Earlier this year, Jewish Volunteer Connection launched their Tailgate with a Purpose initiative. The idea? Families can do small acts of kindness while watching their favorite teams play — and make a huge impact on the community.
They put together Tailgate with a Purpose bags that contain ideas for simple acts of kindness: thanking first responders, collecting school supplies, or making cards for people that could use support. Bags not only contained ideas, but also contained questions for guiding discussion about volunteering and understanding the impact one person can make.
During our kid-friendly tailgate, JVC provided materials to have our attendees make soup kits for families in need of a warm meal. This low-cost activity ended up providing a warm meal for a dozen families. Total time? The same amount of time as a half-time show.
We love this activity because it works for all ages — toddlers to adult! A fun way the whole family can get together with your friends to help others in need.
Do good, feel good.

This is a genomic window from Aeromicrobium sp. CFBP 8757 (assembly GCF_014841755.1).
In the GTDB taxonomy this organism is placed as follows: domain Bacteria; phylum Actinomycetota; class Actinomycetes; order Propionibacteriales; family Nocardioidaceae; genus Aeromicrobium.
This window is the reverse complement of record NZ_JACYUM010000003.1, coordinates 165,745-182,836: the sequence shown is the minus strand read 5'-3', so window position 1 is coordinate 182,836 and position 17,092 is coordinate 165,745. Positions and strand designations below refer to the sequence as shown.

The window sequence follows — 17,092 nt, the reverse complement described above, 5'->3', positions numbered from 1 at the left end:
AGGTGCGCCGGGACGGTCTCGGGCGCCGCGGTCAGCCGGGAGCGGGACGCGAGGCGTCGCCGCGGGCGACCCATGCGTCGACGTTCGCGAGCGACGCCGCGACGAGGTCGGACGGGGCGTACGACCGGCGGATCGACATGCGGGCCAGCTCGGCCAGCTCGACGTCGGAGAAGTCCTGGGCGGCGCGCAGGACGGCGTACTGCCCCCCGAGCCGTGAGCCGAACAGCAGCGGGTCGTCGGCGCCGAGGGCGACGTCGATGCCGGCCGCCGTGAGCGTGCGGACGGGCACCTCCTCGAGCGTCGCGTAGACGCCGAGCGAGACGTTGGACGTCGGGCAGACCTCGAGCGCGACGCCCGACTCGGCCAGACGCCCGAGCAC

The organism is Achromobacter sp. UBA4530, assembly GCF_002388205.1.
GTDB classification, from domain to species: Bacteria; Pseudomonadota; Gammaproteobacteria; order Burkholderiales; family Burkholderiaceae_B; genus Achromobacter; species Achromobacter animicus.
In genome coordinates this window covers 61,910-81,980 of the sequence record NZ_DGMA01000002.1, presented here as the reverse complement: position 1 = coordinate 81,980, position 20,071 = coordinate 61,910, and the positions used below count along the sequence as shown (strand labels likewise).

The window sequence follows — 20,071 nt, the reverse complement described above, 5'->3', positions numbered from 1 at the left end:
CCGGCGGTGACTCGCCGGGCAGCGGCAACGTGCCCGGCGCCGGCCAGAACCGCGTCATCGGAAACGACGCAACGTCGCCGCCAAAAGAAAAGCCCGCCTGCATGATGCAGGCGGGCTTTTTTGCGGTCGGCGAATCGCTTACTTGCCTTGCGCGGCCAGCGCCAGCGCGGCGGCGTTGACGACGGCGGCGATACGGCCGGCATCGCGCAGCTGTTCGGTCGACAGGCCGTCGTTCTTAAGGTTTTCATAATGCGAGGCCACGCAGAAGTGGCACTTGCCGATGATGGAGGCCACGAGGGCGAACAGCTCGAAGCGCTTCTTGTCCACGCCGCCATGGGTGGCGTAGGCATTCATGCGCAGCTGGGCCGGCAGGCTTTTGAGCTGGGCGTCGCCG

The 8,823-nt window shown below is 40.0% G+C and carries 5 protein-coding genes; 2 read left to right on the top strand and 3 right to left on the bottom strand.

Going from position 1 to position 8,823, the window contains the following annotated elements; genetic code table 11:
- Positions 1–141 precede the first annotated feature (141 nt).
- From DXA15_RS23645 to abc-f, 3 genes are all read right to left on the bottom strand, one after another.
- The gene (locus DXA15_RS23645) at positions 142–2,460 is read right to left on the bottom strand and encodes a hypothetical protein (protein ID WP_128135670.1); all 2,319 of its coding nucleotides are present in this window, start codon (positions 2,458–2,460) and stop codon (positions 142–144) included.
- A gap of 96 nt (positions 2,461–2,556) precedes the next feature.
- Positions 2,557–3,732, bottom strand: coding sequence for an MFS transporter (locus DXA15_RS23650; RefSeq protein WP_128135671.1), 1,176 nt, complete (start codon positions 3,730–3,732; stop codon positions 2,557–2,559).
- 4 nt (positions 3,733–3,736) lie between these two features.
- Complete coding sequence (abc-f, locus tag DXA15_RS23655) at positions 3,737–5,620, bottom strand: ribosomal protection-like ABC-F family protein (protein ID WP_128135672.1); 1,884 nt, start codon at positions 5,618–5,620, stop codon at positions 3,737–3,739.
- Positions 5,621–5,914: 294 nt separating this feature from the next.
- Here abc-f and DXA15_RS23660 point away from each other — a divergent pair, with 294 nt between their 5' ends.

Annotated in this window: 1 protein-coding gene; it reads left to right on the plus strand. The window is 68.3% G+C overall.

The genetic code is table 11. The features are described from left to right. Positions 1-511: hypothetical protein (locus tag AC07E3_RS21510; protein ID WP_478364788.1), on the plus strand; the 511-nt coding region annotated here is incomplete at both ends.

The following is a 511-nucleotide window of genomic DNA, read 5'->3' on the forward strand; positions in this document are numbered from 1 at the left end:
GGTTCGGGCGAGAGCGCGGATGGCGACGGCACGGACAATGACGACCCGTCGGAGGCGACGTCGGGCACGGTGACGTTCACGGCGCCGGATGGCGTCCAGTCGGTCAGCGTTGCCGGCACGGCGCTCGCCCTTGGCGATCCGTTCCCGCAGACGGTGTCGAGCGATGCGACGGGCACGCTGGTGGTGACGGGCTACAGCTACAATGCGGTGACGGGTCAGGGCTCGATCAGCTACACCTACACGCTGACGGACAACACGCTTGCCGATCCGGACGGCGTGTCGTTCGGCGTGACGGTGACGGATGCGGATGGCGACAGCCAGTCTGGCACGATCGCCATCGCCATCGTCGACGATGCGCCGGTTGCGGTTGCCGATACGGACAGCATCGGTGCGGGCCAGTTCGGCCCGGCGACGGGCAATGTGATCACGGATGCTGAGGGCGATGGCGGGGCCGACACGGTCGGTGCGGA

how to make soup kits
ingredients | materials
Lentils (2/3 cup for each kit)
Yellow Split Peas (2/3 cup for each kit)
Green Split Peas (2/3 cup for each kit)
Barley (1 cup for each kit)
Chili Powder (2 teaspoons for each kit)
Ground Cumin (2 teaspoons for each kit)
Garlic Powder (1 teaspoon for each kit)
Onion Powder (1 teaspoon for each kit)
Unwrapped Vegetable Bouillon Cubes (2 for each kit)
Mason Jars (1 per kit)
28 Ounce Can of Diced Tomatoes (1 per kit)
Put each ingredient in a container (you’ll need two containers each for lentils, yellow split peas, and green split peas). Arrange an assembly line so guests can easily make kits.
Have guests take a jar and create the layered ingredients: 1/3 cup lentils, 1/3 cup yellow split peas, 1/3 cup green split peas, 1 cup barley, 1/3 cup green split peas, 1/3 cups yellow split peas, 1/3 cup lentils, 1 teaspoons of chili powder, 2 teaspoons of ground cumin, 1 teaspoon of garlic powder, and 2 unwrapped vegetable bouillon cubes. Top jar with lid.
After creating the kit, guests should decorate a tag to attach. Consider writing messages such as “Hope this soup keeps you warm!”
Attach tags to jar with ribbon.
Deliver kits to your local shelter or contact Alex Ade at the JVC office to drop off kits!
Part of cultivating a culture of kindness is reflecting on the idea of giving. Here are a few questions to ask your guests, courtesy of the JVC:
“The Chofetz Chaim, an influential Rabbi of the late 19th/20th century said, “The trip is never hard if you know you’re going ome.” What do they think about this quote? What does home look and feel like?”
A Sukkah is temporary structure that lets in the elements of heat, cold, rain, and wind. It is a home, but a temporary and insecure one. How does food make someone feel at home? What else can you do to help someone whose home may be temporary or insecure?